5 weight loss myths you need to stop believing
Whether you’re in sundresses in the UK or stripping off on the beach on holiday, it’s natural to think about the shape you’re in at this time of year. And if you’re not 100 per cent happy with the way your body looks, it can be tempting to latch on to the latest quick fix – often a demanding or difficult diet or workout regime.
The good news, though, is that while there’s no magic bullet, shifting those extra kilos really doesn’t have to be a drag. To prove it, we’ve busted five common weight loss myths.
1 I need to focus on my belly fat
Registered dietitian Helen Bond says: ‘We’ve all read about wonder diets that promise to give us flatter tummies. But where you carry weight is largely determined by your genes and gender and you can’t reduce fat in targeted areas. That said, when you lose weight all over, it’ll be more noticeable from your ‘trouble spots’.
‘For the ultimate fat-burning boost, eat a healthy, balanced diet and control portion sizes. Also, do a combo of aerobic activity, such as HIIT, running or swimming, and include strengthening exercises such as lifting weights or using your own body weight in exercise, like push-ups and lunges. Each week aim for at least 150 minutes of moderately intense aerobic exercise and do strength training at least twice. It’s not rocket science but it’s the best way to slim down all over, including around your belly.’
Read more: Dr Oz on weight loss: 8 simple rules
2 Exercise doesn’t equal weight loss
Trainer Julia Buckley says: ‘If you want to shed fat, you need to change what you eat – there’s no getting around that. But exercise burns calories, so if you’re looking to shed fat it makes sense to do more of it.
‘Also, adding muscle tissue to the body with strength training is the way you can increase your metabolic rate – which means you burn more calories, all the time, both while exercising and at rest. That will help you both lose and maintain a healthy weight, without having to be so vigilant about what you eat all the time. Working out makes your body more sculpted and shapely, too.’
Read more: 10 things you didn’t know about your weight
3 I should avoid carbs to shift pounds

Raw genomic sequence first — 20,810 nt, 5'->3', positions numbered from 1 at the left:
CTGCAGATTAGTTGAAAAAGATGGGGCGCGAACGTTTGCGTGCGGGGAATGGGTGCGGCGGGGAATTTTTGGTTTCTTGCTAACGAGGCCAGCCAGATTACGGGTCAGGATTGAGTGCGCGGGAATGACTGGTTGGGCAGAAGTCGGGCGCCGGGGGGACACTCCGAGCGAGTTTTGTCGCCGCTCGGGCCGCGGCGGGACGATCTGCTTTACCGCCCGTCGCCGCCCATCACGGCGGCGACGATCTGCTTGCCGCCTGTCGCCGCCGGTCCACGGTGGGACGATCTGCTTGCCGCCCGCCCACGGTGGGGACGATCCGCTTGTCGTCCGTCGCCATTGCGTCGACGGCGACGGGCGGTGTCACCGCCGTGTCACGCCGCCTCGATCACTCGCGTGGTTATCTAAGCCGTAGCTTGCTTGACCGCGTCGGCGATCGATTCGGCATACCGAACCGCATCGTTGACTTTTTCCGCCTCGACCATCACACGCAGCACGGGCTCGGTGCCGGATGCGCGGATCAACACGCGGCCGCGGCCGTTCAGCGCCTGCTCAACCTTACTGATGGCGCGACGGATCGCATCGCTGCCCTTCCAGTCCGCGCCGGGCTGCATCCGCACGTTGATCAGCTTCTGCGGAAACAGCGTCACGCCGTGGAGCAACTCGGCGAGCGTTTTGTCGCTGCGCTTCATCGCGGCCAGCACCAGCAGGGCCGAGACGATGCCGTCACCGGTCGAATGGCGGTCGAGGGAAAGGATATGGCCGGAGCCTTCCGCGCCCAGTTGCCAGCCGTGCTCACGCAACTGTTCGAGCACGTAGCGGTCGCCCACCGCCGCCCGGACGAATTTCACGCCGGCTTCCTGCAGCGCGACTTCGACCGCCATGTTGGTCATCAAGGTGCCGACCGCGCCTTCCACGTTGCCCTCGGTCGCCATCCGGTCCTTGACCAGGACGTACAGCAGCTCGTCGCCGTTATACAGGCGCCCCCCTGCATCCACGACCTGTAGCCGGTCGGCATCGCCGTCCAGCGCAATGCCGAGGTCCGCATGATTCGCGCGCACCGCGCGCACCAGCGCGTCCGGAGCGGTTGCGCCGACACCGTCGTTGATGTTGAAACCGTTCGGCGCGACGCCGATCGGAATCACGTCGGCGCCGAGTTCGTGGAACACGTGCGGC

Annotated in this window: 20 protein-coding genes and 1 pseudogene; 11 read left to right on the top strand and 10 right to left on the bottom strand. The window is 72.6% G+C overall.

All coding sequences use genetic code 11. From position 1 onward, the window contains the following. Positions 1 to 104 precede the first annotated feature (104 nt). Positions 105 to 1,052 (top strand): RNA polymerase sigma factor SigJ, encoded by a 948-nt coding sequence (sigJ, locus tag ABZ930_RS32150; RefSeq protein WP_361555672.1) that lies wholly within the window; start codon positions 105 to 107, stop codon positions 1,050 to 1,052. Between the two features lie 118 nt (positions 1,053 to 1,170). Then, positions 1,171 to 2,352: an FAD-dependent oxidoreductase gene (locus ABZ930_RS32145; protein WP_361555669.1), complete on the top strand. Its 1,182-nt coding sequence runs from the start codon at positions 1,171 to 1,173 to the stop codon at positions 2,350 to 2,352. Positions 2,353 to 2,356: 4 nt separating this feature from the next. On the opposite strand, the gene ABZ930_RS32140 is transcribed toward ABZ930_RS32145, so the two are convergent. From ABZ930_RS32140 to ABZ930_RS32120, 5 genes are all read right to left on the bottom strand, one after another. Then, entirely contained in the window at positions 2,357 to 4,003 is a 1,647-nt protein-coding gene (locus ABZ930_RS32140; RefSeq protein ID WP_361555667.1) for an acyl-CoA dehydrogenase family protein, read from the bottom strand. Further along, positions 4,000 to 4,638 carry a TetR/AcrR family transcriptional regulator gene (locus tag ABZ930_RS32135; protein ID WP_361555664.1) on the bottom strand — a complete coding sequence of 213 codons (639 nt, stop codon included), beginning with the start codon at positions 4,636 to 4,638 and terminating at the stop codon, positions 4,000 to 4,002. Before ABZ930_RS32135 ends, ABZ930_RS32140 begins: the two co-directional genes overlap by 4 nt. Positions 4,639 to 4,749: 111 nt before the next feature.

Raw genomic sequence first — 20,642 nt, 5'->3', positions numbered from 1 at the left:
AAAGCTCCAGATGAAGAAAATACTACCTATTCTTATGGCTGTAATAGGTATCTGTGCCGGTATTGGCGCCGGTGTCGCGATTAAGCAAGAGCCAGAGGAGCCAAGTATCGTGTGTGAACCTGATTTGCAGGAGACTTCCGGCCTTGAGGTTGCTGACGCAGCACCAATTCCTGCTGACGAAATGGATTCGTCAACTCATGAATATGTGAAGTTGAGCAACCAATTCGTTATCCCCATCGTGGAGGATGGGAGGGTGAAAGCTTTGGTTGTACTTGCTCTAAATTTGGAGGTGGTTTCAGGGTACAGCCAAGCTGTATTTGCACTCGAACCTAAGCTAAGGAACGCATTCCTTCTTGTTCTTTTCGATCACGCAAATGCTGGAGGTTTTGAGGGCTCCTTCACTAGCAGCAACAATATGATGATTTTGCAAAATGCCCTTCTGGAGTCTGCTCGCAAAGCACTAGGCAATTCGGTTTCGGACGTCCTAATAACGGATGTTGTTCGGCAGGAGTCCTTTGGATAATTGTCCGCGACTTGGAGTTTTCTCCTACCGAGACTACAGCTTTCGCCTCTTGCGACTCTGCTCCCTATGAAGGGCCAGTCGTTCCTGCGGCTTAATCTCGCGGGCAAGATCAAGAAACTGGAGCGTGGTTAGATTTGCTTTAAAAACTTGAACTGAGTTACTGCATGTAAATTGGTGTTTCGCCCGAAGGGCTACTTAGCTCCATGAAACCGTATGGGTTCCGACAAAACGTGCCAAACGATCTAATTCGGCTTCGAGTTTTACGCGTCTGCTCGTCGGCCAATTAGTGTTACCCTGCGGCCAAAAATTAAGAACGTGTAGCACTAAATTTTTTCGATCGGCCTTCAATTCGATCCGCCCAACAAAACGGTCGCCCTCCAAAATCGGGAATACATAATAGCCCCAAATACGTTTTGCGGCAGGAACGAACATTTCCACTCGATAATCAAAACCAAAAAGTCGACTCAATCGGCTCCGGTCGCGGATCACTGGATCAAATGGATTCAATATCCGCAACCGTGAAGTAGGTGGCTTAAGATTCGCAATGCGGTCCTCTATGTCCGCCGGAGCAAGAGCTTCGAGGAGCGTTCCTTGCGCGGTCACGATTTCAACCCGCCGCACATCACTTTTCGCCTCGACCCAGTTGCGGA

Bond says: ‘The latest scientific evidence confirms people who eat foods rich in starchy carbohydrates actually find it easier to control their weight. Carbs can fill you up and prevent hunger, and gram for gram they have half the calories of fat.
‘You should get around half your daily calories from carb-rich foods. But go for wholegrain versions like brown rice and wholewheat pasta – they retain most of their fibre and nutrients, unlike the refined white versions, and will help keep your digestive system healthy, preventing a bloated tummy.
‘Watch portion sizes: have a tennis ball-sized serving (around 150g) of cooked pasta, rice, noodles, couscous or other grains; one handful or five level tablespoons (30g) of wholegrain breakfast cereal; one potato the size of a computer mouse (180g); one to two slices of wholegrain bread.’
4 Diets never work
Bond says: ‘ Banning favourite foods, cutting out food groups or following a plan that is so low in calories it leaves you feeling hungry is unlikely to work for long. And if your ‘diet’ has a finish point, you can slip back into old eating habits and regain the weight.
‘The best weight-loss plan simply involves taking in fewer calories than you need. By eating a little less or exercising a little more, your body starts to use up its fat stores.
‘A sensible weight loss is 1-2lb a week. To lose 1lb (0.5kg) of fat, you need to create a calorie deficit of 3,500 calories – the equivalent of reducing your calorie intake by 500 calories a day. But your eating plan needs to be sustainable long term, with a rich variety of natural whole foods and less processed ones.’
5 Weight gain is inevitable after 40
Buckley says: ‘After around 30, your body starts naturally to lose muscle tissue at a rate of about 3-5 per cent per year. This affects your strength level and body shape and slows your metabolic rate, which means you’ll have to take in fewer calories to maintain the same body fat levels.
‘But you don’t have to start restricting your calorie intake – exercise is the answer, specifically strength training in the gym. Exercise with the heaviest weights you can manage for a maximum of 10-15 reps. Bear in mind age itself isn’t the only reason people can find it harder to stay in shape as they get older. You may have less time, due to work and family commitments, compared to your twenties. So it’s important to have a realistic workout plan.’